NFL Free Agency: Player Value vs. PR Value

Arthur Moats, the Buffalo Bills’ Walter Payton Man of the Year, will become an unrestricted free agent in March.

With the season complete for most NFL teams, their attention has turned to free agency. The Buffalo Bills have nine players set to become unrestricted free agents in March, none more important than All-Pro safety Jairus Byrd.

But, perhaps, none is more interesting than Arthur Moats.

Yes, Arthur Moats, the outside linebacker that started the first 12 games of the 2013 season but only played three defensive snaps in the last four games of the season, according to the Buffalo News.

In a season wrap-up, Bills reporter Mike Rodak wrote that the Bills “must upgrade” from Moats and fellow outside backer Nigel Bradham.

In another season review article, the author suggested that Moats — with his $1.35 million annual contract — was one of the worst roster values for the Bills.

The decision appears to be an easy one for Buffalo’s front office: let Moats hit the free agency market. The decision would be a lot easier if the Bills brass was playing a video game, and Moats was a digitally created image void of a heart and soul.

But, Moats, of course, has heart and soul … and plenty of it.

An article with the headline Moats ties to the community could impact future appeared on the Buffalo Bills team website yesterday.

In it the author wrote: “the decision (to re-sign) Moats will be different than most other Bills player(s). Over the past couple of years he’s ingrained himself into the Buffalo community.”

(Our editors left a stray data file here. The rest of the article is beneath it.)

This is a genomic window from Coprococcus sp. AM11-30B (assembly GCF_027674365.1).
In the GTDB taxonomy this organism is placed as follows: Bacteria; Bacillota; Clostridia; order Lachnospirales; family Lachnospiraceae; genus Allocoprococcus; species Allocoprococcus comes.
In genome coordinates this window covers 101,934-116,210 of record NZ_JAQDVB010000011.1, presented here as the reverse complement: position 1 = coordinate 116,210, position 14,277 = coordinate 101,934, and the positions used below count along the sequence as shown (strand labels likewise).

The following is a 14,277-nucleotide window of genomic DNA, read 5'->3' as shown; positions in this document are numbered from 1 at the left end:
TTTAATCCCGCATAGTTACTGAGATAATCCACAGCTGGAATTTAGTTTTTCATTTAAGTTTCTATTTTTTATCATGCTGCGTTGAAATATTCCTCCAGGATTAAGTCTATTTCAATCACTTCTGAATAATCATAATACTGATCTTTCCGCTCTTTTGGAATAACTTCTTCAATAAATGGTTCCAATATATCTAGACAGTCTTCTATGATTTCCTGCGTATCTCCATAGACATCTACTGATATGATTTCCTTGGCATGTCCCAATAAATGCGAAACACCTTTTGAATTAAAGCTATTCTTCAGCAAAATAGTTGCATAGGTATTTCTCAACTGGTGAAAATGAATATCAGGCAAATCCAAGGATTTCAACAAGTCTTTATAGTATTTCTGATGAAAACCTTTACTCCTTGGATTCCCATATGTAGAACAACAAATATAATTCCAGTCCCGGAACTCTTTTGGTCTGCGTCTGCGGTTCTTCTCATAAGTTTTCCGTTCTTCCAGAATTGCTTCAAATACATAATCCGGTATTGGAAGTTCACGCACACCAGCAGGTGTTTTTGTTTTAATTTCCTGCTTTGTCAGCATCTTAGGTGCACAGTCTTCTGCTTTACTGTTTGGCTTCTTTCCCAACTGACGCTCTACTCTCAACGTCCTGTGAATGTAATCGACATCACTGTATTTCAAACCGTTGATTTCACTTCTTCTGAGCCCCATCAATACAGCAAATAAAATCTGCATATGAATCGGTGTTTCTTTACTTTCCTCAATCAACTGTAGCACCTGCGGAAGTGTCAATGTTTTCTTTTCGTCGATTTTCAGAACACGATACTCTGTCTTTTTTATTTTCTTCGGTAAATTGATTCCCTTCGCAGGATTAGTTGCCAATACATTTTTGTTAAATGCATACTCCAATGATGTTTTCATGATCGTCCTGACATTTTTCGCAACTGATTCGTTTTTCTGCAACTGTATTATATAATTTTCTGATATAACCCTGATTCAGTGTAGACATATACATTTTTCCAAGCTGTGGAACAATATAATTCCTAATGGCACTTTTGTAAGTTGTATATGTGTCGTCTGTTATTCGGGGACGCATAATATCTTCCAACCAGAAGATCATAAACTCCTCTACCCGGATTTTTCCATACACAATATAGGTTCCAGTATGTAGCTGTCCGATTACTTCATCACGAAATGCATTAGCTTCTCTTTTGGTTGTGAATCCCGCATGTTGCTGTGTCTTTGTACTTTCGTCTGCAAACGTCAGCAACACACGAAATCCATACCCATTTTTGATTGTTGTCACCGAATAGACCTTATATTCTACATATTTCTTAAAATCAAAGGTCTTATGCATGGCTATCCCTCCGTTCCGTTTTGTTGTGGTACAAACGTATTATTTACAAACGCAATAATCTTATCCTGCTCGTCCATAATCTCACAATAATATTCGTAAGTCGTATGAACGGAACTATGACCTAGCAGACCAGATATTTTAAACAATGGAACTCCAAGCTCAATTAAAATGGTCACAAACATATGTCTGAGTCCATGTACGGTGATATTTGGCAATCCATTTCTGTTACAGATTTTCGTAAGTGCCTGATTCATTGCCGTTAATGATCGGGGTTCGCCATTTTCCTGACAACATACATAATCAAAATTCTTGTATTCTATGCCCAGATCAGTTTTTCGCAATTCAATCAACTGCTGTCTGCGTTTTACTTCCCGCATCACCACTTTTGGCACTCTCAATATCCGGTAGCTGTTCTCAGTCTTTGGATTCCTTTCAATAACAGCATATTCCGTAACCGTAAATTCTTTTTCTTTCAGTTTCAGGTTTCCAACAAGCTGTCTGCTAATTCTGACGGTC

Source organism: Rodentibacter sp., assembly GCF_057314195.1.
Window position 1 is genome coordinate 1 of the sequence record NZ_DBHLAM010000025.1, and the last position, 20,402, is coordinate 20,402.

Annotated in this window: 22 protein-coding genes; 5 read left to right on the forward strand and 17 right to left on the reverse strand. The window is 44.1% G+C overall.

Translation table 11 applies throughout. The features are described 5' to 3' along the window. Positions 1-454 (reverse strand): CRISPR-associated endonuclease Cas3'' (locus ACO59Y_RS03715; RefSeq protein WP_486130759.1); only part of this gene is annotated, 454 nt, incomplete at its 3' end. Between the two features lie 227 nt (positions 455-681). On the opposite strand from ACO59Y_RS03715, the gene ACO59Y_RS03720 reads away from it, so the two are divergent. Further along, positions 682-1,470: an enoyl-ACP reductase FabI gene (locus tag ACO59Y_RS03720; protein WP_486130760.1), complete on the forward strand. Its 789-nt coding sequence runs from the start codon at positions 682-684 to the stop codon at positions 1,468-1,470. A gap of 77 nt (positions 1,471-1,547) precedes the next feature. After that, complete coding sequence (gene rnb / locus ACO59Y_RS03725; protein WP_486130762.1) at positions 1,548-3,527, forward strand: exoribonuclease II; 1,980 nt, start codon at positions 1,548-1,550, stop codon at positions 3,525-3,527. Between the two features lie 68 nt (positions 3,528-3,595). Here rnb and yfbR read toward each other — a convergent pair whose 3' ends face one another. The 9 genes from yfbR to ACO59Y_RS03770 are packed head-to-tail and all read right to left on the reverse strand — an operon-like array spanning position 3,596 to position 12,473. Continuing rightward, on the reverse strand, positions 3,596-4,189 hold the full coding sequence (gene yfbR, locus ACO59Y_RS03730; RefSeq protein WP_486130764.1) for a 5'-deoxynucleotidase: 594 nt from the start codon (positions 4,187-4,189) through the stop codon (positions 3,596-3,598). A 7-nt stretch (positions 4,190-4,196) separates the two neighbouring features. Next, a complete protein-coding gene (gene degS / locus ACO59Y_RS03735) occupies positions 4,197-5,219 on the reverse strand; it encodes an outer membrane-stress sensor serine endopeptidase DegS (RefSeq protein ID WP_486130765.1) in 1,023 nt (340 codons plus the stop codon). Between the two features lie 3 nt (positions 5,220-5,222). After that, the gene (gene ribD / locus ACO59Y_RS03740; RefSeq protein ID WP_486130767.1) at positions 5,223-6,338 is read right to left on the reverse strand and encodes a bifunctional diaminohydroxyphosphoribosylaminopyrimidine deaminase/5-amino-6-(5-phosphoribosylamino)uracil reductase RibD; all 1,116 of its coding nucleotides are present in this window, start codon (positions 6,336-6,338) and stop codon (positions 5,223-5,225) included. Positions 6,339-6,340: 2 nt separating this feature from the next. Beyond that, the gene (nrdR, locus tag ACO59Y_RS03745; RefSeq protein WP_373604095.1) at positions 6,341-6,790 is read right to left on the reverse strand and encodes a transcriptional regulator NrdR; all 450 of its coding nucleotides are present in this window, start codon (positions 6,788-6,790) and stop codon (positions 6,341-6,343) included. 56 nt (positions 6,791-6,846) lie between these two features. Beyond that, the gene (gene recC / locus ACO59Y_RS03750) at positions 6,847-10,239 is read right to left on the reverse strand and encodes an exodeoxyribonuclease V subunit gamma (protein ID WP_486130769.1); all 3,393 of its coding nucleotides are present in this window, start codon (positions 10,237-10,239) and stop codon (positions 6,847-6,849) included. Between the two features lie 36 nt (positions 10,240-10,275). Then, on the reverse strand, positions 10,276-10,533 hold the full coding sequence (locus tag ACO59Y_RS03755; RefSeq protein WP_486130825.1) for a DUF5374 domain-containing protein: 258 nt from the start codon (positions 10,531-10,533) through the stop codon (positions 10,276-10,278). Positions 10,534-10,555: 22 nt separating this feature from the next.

The article outlines Moats’ many philanthropic efforts in the community and his distinction as the Bills’ 2013 Walter Payton Man of the Year.

Moats said he has grown attached to Buffalo and would like to re-sign with the Bills.

“My family and I understand the spot we’re in and want to help people out and let everyone know that we’re in Buffalo to be a part of the community,” he said.

Moats is scheduled to speak to students at St. Bonaventure University sometime during the spring semester about the importance of volunteering. As of Nov. 25, no date had been set for Moats’ visit to campus. You have to wonder how many other off-season community engagements Moats has made throughout the western New York region that are pending and might not be met because of the player’s unknown future.

The Bills will have to decide if the goodwill and positive public relations Moats creates for the franchise is worth more than his marginal play on the field. It isn’t an easy decision.

Fans like to root for players for whom they can relate, players they can see, touch and communicate with on a personal level.

That is Moats.

But fans also like to root for players that help their teams win.

That may not be Moats.

Pro sports are a bottom-line business, and in the NFL the bottom line is winning. The Bills should strive to re-sign Moats, but only if he is capable of helping them win on the field.

The franchise’s PR flaks may give two thumbs up to bringing Moats back, but the coach and general manager should ultimately make the call.